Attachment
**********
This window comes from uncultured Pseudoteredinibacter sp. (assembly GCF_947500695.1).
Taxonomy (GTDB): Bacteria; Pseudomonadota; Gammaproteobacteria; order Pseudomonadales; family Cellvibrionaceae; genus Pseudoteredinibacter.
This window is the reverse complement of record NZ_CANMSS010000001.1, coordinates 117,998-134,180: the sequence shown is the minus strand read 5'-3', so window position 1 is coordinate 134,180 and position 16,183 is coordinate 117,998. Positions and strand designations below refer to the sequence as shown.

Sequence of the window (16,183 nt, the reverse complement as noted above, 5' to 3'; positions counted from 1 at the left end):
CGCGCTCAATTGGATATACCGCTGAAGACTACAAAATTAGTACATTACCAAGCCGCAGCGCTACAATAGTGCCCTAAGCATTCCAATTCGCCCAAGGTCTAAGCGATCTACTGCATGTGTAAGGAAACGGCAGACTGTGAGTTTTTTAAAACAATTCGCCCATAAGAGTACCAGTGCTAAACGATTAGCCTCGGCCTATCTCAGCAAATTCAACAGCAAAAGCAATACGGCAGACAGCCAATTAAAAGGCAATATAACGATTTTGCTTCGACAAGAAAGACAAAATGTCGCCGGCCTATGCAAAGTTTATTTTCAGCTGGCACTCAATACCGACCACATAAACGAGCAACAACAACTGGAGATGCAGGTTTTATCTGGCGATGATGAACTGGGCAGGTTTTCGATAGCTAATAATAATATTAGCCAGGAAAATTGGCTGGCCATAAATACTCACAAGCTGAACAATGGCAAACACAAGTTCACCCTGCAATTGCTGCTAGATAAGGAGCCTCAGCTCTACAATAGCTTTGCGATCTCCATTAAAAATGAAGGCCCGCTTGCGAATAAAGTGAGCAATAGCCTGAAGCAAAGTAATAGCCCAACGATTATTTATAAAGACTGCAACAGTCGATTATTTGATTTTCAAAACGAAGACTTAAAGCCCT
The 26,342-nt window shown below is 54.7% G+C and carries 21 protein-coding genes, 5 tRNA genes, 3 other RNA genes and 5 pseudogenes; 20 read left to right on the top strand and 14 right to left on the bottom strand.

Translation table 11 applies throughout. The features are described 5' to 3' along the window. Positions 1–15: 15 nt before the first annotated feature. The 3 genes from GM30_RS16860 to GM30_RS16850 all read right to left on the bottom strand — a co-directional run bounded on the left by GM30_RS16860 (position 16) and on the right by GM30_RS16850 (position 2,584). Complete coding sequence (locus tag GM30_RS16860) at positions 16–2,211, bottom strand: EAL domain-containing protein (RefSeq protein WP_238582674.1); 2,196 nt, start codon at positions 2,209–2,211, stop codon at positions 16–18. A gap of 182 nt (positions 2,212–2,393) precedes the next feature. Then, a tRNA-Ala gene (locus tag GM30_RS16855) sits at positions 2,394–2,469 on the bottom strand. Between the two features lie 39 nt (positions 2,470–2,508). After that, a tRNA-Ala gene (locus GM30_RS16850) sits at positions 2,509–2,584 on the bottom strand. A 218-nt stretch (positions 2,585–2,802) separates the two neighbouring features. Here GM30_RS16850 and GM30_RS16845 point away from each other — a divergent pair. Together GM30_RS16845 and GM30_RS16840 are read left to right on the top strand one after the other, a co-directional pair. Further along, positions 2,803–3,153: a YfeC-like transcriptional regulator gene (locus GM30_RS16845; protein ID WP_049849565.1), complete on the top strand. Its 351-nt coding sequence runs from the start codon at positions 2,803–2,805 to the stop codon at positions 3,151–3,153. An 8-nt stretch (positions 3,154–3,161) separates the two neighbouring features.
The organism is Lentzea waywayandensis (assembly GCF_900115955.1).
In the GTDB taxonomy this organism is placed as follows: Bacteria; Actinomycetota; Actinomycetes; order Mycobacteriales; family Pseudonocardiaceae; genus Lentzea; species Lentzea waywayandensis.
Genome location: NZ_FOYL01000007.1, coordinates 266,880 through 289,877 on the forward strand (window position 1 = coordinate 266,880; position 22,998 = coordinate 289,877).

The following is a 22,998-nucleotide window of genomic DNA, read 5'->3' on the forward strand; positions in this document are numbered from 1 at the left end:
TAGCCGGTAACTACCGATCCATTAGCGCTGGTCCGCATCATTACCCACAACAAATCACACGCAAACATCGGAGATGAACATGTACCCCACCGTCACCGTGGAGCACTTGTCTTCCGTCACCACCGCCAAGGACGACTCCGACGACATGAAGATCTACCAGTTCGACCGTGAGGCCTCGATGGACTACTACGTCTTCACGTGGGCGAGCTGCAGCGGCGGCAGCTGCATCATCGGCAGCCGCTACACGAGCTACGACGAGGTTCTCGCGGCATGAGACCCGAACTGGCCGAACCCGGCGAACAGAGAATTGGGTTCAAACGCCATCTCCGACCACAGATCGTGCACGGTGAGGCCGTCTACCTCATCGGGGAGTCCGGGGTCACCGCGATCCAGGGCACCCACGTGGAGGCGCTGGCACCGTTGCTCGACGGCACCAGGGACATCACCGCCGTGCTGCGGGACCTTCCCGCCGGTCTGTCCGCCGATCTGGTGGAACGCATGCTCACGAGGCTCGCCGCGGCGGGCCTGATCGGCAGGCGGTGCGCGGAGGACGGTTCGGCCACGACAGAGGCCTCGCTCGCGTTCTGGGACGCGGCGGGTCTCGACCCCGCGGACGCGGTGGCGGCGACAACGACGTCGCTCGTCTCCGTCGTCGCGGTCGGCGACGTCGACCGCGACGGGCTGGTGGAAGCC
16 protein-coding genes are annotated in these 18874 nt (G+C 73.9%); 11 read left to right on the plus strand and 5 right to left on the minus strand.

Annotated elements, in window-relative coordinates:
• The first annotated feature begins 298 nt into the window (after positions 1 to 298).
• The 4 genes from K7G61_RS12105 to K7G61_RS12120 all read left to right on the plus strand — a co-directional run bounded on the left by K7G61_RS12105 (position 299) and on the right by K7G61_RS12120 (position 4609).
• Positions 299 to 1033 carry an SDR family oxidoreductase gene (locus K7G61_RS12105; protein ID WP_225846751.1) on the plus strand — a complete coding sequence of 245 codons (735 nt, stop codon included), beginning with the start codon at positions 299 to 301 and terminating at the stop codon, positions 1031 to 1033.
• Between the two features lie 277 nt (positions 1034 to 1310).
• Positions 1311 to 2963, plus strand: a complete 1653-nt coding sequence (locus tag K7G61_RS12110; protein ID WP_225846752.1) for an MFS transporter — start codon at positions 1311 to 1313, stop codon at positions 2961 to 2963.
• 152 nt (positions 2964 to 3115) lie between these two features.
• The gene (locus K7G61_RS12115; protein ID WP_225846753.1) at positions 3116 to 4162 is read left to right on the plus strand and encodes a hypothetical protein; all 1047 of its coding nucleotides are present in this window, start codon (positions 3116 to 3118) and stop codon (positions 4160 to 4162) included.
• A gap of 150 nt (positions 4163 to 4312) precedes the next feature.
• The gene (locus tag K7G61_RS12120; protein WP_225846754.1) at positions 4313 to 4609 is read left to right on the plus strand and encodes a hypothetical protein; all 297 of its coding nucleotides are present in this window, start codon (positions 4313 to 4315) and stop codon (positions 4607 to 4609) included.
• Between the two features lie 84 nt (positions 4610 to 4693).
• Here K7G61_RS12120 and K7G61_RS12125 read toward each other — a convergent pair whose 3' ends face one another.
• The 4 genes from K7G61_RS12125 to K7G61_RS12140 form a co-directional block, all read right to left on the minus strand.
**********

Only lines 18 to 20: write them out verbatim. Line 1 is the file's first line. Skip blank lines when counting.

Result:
• Between the two features lie 277 nt (positions 1034 to 1310).
• Positions 1311 to 2963, plus strand: a complete 1653-nt coding sequence (locus tag K7G61_RS12110; protein ID WP_225846752.1) for an MFS transporter — start codon at positions 1311 to 1313, stop codon at positions 2961 to 2963.
• 152 nt (positions 2964 to 3115) lie between these two features.